I'm trying to identify a science fiction short story I read long ago (I'm 71). The story goes like this:

A human is waiting at a spaceport for his flight to leave. He has been going all around the galaxy looking, for many years, for the secret of immortality.

As he sits waiting, an alien strikes up a conversation with him and they discover they are both searching for the same thing. The alien goes on for quite a while naming hundreds, if not thousands, of places in the galaxy where he has searched.
The Human finally asks the alien how long he has been searching. The alien says "Well, in your years it would be about 15,000 years."
The Alien's flight is called and he leaves to board it.
The human sits for a few minutes, gets up, goes to the ticket counter, cancels his flight and books a flight back to earth. He has realized that if the alien has been searching for 15,000 years, and was very, very old by human standards, what chance did he, a human, have of finding the secret? And, as he figured it, in human years, the alien was awfully close to immortality to begin with.

He had given up the search for immortality and was going home.

That's how I remember the story, so I'm sure I've left things out and changed others. Regardless, can someone please help me with identifying the name for this short story or the author?

  • I think I saw similar stories of humans dealing with very long-lived aliens and one aspect was human frustration with the tempo of their interactions. If a human says, "I will get back to you later" they either mean "No" (woody allen has a tribe with no word for "No", they just say. "I will get back to you later") or a couple days. But in such a story an immortal or near immortal might get back to you a century later (maybe sooner due to human limitations if they were in a generous mood).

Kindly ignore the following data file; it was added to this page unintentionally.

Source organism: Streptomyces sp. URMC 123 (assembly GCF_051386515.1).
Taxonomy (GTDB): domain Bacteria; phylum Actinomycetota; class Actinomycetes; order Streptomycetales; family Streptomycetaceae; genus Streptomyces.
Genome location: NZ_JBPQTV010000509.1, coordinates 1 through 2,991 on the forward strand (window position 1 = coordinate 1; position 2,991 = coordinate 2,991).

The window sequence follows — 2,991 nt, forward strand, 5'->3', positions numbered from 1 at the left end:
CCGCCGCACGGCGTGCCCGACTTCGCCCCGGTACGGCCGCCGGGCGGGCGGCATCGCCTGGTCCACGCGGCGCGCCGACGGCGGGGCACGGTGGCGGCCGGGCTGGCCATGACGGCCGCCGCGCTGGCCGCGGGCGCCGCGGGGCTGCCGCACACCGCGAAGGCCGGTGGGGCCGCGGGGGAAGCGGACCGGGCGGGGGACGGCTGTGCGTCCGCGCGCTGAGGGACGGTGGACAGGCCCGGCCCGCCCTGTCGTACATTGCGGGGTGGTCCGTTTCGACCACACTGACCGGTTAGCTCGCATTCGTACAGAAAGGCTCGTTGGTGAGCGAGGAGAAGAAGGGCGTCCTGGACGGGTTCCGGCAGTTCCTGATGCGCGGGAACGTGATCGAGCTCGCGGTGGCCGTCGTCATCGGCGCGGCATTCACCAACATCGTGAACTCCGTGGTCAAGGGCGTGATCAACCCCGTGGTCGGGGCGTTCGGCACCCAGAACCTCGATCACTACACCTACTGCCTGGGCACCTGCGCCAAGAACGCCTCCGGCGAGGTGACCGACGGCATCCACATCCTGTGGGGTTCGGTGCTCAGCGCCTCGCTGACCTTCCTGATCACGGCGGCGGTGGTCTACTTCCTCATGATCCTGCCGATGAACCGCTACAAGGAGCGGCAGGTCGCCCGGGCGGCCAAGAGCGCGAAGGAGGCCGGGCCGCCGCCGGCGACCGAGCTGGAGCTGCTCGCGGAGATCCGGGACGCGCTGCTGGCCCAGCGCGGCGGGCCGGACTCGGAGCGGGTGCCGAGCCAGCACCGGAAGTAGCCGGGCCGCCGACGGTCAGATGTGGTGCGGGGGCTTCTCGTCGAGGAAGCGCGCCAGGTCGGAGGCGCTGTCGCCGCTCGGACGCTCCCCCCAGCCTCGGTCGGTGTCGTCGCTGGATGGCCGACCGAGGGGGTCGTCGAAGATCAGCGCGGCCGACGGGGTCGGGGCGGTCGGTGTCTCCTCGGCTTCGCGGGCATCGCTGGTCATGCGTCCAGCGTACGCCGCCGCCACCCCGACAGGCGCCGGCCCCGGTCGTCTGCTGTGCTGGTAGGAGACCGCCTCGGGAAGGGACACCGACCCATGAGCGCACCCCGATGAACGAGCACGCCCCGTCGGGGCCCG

– releseabe
    Commented Sep 29, 2023 at 13:21
  • I once read a story where a current day human met an alien, and asked why their (the Alien's) society weren't more advanced. The response was that for a while they'd toyed with immortality, and it seriously retarded their development. Just a small aside in the story, but a very sensible application of the full implications of Planck's Principle. I think about it now any time a SciFi story includes immortality. Perhaps its not a desirable goal?
    – T.E.D.
    Commented Oct 2, 2023 at 14:10

1 Answer 1


This is Cautionary Tales by Larry Niven.

It ends:

In the morning he arranged passage home to Sol system. Ten thousand years wasn't enough...no lifetime was enough, unless you lived in such a way as to make it enough.

  • 3
    You nailed it! Thanks. I told that story to someone the other day and realized I didn't remember who wrote it or the name of the story. Thank you again.
    – SimonT
    Commented Sep 29, 2023 at 17:32
  • 2
    @SimonT You're welcome! Your detailed question made it easy to remember! Commented Sep 29, 2023 at 17:32
  • 2
    It's a QA triumph! The telling of the story was very enjoyable.
    – Fattie
    Commented Oct 1, 2023 at 13:49

Your Answer

By clicking “Post Your Answer”, you agree to our terms of service and acknowledge you have read our privacy policy.

Not the answer you're looking for? Browse other questions tagged or ask your own question.